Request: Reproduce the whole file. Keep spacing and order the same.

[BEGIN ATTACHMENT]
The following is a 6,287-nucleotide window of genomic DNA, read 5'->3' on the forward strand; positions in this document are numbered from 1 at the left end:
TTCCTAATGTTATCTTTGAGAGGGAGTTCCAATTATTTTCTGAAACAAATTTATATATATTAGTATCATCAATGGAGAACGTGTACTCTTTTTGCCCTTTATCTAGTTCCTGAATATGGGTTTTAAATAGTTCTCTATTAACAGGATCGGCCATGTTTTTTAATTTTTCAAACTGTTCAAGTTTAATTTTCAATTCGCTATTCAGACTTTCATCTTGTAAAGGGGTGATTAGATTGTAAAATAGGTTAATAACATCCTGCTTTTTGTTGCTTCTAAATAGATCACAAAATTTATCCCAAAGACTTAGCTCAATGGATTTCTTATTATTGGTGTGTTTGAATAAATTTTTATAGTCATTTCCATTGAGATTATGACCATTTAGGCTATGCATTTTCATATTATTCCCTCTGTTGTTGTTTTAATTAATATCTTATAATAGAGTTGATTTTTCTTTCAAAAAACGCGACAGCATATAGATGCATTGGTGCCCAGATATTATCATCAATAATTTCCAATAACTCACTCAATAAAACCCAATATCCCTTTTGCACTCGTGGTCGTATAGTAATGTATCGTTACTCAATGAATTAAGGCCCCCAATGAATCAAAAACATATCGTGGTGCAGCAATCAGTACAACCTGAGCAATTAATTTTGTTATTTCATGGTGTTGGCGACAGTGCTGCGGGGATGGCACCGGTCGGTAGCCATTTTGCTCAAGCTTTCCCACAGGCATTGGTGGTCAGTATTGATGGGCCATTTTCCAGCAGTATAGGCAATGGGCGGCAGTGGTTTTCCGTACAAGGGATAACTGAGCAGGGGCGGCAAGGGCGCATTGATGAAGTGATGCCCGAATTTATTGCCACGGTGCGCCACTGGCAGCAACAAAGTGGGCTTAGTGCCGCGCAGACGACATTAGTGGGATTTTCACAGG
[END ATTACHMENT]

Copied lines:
The following is a 6,287-nucleotide window of genomic DNA, read 5'->3' on the forward strand; positions in this document are numbered from 1 at the left end:
TTCCTAATGTTATCTTTGAGAGGGAGTTCCAATTATTTTCTGAAACAAATTTATATATATTAGTATCATCAATGGAGAACGTGTACTCTTTTTGCCCTTTATCTAGTTCCTGAATATGGGTTTTAAATAGTTCTCTATTAACAGGATCGGCCATGTTTTTTAATTTTTCAAACTGTTCAAGTTTAATTTTCAATTCGCTATTCAGACTTTCATCTTGTAAAGGGGTGATTAGATTGTAAAATAGGTTAATAACATCCTGCTTTTTGTTGCTTCTAAATAGATCACAAAATTTATCCCAAAGACTTAGCTCAATGGATTTCTTATTATTGGTGTGTTTGAATAAATTTTTATAGTCATTTCCATTGAGATTATGACCATTTAGGCTATGCATTTTCATATTATTCCCTCTGTTGTTGTTTTAATTAATATCTTATAATAGAGTTGATTTTTCTTTCAAAAAACGCGACAGCATATAGATGCATTGGTGCCCAGATATTATCATCAATAATTTCCAATAACTCACTCAATAAAACCCAATATCCCTTTTGCACTCGTGGTCGTATAGTAATGTATCGTTACTCAATGAATTAAGGCCCCCAATGAATCAAAAACATATCGTGGTGCAGCAATCAGTACAACCTGAGCAATTAATTTTGTTATTTCATGGTGTTGGCGACAGTGCTGCGGGGATGGCACCGGTCGGTAGCCATTTTGCTCAAGCTTTCCCACAGGCATTGGTGGTCAGTATTGATGGGCCATTTTCCAGCAGTATAGGCAATGGGCGGCAGTGGTTTTCCGTACAAGGGATAACTGAGCAGGGGCGGCAAGGGCGCATTGATGAAGTGATGCCCGAATTTATTGCCACGGTGCGCCACTGGCAGCAACAAAGTGGGCTTAGTGCCGCGCAGACGACATTAGTGGGATTTTCACAGG